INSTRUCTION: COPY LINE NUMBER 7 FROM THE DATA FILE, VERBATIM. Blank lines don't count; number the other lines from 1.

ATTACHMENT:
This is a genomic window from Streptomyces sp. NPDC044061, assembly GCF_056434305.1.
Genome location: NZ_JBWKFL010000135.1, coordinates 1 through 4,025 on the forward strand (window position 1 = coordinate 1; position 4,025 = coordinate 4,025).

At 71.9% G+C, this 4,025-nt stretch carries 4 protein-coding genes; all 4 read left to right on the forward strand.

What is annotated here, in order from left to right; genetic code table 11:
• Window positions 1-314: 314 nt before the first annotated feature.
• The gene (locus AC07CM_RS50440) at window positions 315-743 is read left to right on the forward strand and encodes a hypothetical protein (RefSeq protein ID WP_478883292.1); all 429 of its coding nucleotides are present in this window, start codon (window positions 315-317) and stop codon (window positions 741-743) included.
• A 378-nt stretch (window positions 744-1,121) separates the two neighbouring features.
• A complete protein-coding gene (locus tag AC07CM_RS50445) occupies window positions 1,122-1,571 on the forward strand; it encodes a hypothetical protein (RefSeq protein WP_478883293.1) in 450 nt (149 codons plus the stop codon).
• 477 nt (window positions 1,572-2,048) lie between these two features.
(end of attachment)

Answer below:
• A 378-nt stretch (window positions 744-1,121) separates the two neighbouring features.